Stephen, I think you bring up a lot of good points. Especially agree that parents know deep down if their child is watching too much. The AAP is very much in favor of watching *with* your child and discussing what you’re seeing.

  5. by Jessica M

    On October 19, 2011 at 10:51 am

    I am a mother of 2 ages 5 and 20 months, my daughter who is under the age of 2 could care less about the tv. For the parents who have to limit the TV for their child under 2 is ridiculous only because there is no reason what so ever for a child that young to even be in front of the television. My 5 yr old has a tv in her room and does watch nickelodeon, and nick jr. which i feel is educational just as much as reading her a book.

  6. by Bekah

    On October 19, 2011 at 10:58 am

    I have a 3 year old and an 18 month old. My oldest didn’t start watching television until he was a little past 2 and my daughter only watches it a bit here and there while my son has his 2 allotted shows per day. Most of the time, he watches a movie while she’s napping and once she’s awake, we turn it off. I can honestly say that my kids are great at entertaining themselves. We don’t have any VTech toys and hardly any of the toys we do have, make noise. You know what happened? My kids make their own noises for different toys. Both of them have huge imaginations and I don’t think they even understand the idea of being bored.

  7. by lisa

    On October 19, 2011 at 11:00 am

    my son watches television he also plays with toys very independantly it hasnt affected how he learns he’s 11 mo old and loves fraggle rock. I’m not taking it away from him. I learned the pledge of allegiance at age 3 from watching romper room. i see nothing wrong with limited amounts of television they do to many studies if you ask me.

  8. by Amanda

    On October 19, 2011 at 11:01 am

    Everything in moderation. Don’t plop them in front of it all day. 20 minutes of Elmo, or Thomas the Train, or The Wiggles, or Dora–or whatever they seem to pay attention to–is fun. It gives parents something else to talk to their child about, something that their child really likes. Then maybe they’ll see a book with that character and it’ll be fun to read. Variety is the spice of life, so I say a LITTLE TV here and there (like eating junk food, or wearing PJ’s all day) isn’t fatal. Don’t do it all the time, and they’ll be fine.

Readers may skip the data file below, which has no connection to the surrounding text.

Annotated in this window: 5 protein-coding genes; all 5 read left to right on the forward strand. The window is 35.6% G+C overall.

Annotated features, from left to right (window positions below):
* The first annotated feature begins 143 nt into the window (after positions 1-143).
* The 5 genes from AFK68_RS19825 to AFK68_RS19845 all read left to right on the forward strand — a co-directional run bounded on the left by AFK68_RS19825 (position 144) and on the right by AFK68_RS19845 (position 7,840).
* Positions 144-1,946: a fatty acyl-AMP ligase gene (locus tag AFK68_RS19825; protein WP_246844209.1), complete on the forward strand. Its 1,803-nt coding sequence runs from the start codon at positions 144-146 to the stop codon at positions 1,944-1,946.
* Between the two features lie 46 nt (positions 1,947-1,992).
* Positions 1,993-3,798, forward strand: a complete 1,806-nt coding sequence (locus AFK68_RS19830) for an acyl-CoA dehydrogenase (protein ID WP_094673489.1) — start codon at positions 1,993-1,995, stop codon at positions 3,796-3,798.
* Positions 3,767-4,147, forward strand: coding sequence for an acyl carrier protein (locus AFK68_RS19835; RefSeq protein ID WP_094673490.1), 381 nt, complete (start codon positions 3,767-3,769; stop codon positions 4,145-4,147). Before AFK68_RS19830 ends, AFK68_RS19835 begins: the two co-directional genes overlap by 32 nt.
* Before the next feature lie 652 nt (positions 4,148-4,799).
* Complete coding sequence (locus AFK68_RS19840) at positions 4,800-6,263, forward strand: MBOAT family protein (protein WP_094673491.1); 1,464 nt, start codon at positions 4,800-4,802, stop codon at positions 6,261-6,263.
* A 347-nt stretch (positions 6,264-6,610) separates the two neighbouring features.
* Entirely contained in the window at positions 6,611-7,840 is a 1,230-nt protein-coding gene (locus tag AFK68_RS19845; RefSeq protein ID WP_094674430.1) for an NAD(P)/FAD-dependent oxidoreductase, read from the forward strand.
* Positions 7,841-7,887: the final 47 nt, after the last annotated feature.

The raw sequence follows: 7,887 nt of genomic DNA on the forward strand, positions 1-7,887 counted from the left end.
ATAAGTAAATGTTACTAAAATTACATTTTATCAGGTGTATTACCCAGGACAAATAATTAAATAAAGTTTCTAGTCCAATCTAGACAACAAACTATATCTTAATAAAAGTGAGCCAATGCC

GO CARDINALS!

  9. by me

    On October 19, 2011 at 11:09 am

    My daughter was 2.5 before I let her watch tv. It was limited to very short educational clips. She was speaking full sentences by 2 and able to string thoughts together. I believe that was due to no tv. all we had on was toddler tunes. From the time my daughter could sit up she had independent time that increased little by little as she got older. We do not have tv, only apple tv so we can control what she watches and not all the junk tv. We do not watch any tv that we want to watch while she is up. Period.I do not think “the real world” includes tv, that is a cop out. Teach your child life skills

  10. by rhita

    On October 19, 2011 at 11:11 am

    in my point of view i dont like my infant 6months old to be in tv,cause 1st his eye grade will lower 2,distruct his playing and some words that cant be heard by an infant. its good to entertain my son listening snd singing nursery rhymes.read and talk and cuddle and snuggle and play activity toy.thats our life.we watch tv but his not interested he loves rolling and bed playing. for me yes no tv under 2yrs old.

  11. by Rhonda

    On October 19, 2011 at 11:11 am

    We don’t have a television in our home at all. My daughter is nearly 4 now and has been allowed to watch an occasional kids movie or documentary in the the past year but never before age 2. She is able to keep herself occupied with toys and games when no one is available to interact with her. Consequently she is ahead of her peers in language skills and a very bright child. I can’t imagine using a television as a babysitter to keep my child occupied!

  12. by Angela

    On October 19, 2011 at 11:18 am

    I have a 3 and half year old boy and and an infant girl. My son watches a max of one hour per day of TV, although I admit it has been a little bit more lately, since the late stages of pregnancy and with my girl demanding so much of my time. He has watched TV since about 18 months, and then it was only a half hour. I always made sure that there was balance in his life with independent play, stories, outside play, etc. I agree with letting them play by themselves, however, it depends on the child’s personality. My son is a very interactive person, and we had to train him to play independently. It has been worth it, though, as now he will go to his room and play for half an hour or more. I will do the same with my daughter, although she seems much more laid back than her brother, so I don’t think it will be such a challenge!

  13. by Jody

    On October 19, 2011 at 11:26 am

    Well my daughter is 15 months old & watches tv at least 4-5 hours a day! She likes mickey mouse club house, dora, bubble guppies, & jake and the never land pirates. They are all educational! She know what a circle & square are bc of tv! She know how to cordinate clapping her legs then hands bc of little einstein! She speaks very well & knows how to undress herself & is learning how to put her own shes on! She has plenty of toys that we play with together & we read books every night before bed! I dont see anything wrong with letting kids watch tv. Lilly has been watching tv since she was about 4 months old!